eISSN: 1897-4252
ISSN: 1731-5530
Kardiochirurgia i Torakochirurgia Polska/Polish Journal of Thoracic and Cardiovascular Surgery
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vol. 21
Original paper

Evaluation of the effects of postoperative pleural empyema on survival rates of patients after pneumonectomy due to non-small cell lung cancer

Janusz Wójcik
Tomasz Grodzki
Krzysztof Safranow
Jarosław Pieróg
Małgorzata Edyta Wojtyś
Dawid Kordykiewicz
Norbert Wójcik

  1. Department of Thoracic Surgery and Transplantation, Pomeranian Medical University, Szczecin, Poland
  2. Department of Biochemistry and Medical Chemistry, Pomeranian Medical University, Szczecin, Poland
Kardiochirurgia i Torakochirurgia Polska 2024; 21 (1): 1-7
Online publish date: 2024/03/30
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Postpneumonectomy empyema (PPE) is a severe and often fatal complication of pneumonectomy, but some benefits of PPE were reported in patients who underwent either lobe or an entire lung resection due to lung cancer.

To compare the survival outcomes of patients with non-small-cell lung carcinoma (NSCLC), who developed PPE after pneumonectomy with uneventful recoveries available in our center’s database.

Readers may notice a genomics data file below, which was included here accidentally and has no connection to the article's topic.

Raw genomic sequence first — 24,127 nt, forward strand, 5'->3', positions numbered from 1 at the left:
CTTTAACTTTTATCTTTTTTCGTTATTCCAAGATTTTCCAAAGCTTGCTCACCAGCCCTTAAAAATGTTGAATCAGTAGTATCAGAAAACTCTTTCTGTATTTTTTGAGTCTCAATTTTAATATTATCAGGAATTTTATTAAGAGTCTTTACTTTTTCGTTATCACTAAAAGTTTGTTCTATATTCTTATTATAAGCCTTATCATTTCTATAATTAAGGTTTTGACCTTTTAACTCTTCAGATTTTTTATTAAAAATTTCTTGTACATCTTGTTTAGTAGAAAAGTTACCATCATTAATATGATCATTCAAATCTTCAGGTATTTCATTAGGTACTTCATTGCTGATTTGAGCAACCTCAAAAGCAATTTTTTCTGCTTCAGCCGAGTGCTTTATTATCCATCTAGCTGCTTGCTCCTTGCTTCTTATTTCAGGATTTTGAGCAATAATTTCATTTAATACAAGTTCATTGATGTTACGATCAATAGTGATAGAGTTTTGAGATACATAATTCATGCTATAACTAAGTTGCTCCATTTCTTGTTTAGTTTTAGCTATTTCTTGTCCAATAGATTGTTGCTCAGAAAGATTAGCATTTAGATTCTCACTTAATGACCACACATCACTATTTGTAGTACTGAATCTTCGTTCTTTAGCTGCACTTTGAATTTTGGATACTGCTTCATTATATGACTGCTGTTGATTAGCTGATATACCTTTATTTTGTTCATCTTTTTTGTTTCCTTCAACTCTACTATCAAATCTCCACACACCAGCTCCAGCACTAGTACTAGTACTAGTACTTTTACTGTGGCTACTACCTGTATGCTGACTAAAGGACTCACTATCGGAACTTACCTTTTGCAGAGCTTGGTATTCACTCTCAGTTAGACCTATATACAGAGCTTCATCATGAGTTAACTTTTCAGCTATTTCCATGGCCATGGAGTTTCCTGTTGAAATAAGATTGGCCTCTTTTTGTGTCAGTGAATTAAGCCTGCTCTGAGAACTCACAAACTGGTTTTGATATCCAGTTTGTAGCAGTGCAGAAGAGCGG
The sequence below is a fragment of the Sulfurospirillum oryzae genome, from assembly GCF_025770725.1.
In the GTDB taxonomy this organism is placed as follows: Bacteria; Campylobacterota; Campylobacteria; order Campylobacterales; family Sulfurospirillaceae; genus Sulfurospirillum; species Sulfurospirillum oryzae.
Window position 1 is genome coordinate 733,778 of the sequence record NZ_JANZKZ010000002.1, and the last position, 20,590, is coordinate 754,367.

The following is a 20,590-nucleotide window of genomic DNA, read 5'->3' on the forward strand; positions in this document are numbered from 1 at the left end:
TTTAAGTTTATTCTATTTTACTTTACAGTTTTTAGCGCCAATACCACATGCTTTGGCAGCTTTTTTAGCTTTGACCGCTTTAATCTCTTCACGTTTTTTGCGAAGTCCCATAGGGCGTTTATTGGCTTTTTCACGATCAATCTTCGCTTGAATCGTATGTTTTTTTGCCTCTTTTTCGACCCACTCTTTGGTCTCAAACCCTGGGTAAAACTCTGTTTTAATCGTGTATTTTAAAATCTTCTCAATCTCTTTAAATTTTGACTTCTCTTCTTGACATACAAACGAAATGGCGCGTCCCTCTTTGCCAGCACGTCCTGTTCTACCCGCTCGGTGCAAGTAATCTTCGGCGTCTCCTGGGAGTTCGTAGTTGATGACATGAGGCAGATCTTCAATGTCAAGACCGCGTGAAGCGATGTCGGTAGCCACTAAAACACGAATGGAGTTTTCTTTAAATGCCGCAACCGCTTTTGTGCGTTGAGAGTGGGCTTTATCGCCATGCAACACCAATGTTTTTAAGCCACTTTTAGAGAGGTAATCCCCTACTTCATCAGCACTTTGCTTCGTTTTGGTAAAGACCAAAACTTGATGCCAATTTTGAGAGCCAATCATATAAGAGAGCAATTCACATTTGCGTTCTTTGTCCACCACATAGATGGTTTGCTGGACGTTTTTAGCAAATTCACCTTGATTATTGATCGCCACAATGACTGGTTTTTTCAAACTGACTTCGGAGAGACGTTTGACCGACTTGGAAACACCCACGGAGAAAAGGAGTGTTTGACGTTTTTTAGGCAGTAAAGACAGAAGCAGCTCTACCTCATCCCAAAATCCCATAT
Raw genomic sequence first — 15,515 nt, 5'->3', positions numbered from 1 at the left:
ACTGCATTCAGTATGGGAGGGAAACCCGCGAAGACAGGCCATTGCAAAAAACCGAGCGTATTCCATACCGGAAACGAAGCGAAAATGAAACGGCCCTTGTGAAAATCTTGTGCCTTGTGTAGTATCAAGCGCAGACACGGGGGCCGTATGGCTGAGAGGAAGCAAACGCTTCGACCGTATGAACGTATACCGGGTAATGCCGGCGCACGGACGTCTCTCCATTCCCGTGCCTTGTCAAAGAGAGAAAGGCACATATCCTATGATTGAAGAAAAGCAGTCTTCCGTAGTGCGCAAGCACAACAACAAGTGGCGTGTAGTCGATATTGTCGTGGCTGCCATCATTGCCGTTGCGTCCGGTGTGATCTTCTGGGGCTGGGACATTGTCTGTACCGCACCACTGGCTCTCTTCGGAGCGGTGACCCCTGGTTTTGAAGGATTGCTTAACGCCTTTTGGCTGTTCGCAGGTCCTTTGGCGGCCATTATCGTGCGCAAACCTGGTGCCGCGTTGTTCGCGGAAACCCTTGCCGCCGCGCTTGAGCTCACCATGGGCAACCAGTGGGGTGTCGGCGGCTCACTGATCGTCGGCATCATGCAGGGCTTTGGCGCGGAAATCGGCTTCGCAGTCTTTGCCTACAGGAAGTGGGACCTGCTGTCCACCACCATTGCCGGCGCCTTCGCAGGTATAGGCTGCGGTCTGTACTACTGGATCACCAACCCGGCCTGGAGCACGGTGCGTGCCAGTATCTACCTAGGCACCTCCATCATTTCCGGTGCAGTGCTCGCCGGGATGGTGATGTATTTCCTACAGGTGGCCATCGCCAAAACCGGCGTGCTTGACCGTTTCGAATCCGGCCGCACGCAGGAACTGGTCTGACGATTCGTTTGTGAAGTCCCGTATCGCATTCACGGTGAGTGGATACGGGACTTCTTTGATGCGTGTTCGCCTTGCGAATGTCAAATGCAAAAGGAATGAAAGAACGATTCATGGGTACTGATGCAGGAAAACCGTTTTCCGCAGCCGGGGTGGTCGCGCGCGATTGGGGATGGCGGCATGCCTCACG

Material and methods
Outcomes of 928 pneumonectomies performed due to NSCLC between 1995 and 2009 were evaluated. The selection of the control group took into account the requirements for propensity score matching in terms of follow-up period, age, sex, tumor histopathology, TNM classification and the side of surgery.

Thirty-two patients with a PPE syndrome and 96 patients without complications after pneumonectomy were included. The estimated 5- and 10-year survival rates were 71% and 59%, respectively. The average and median survival was almost two- and three-fold longer compared to the group with uneventful recoveries. A 2-fold lower cancer-related mortality rate and a 1.5-fold higher cancer-unrelated mortality rate were noted in the PPE group as opposed to the group without complications. Having recovered from PPE, the patients had their risk of death reduced by 2.5-fold and 3.5-fold due to all causes and cancer, respectively.

Pleural empyema in NSCLC patients who underwent pneumonectomy seems to improve the survival outcomes compared to patients with uneventful recoveries.


lung cancer, pneumonectomy, pleural empyema

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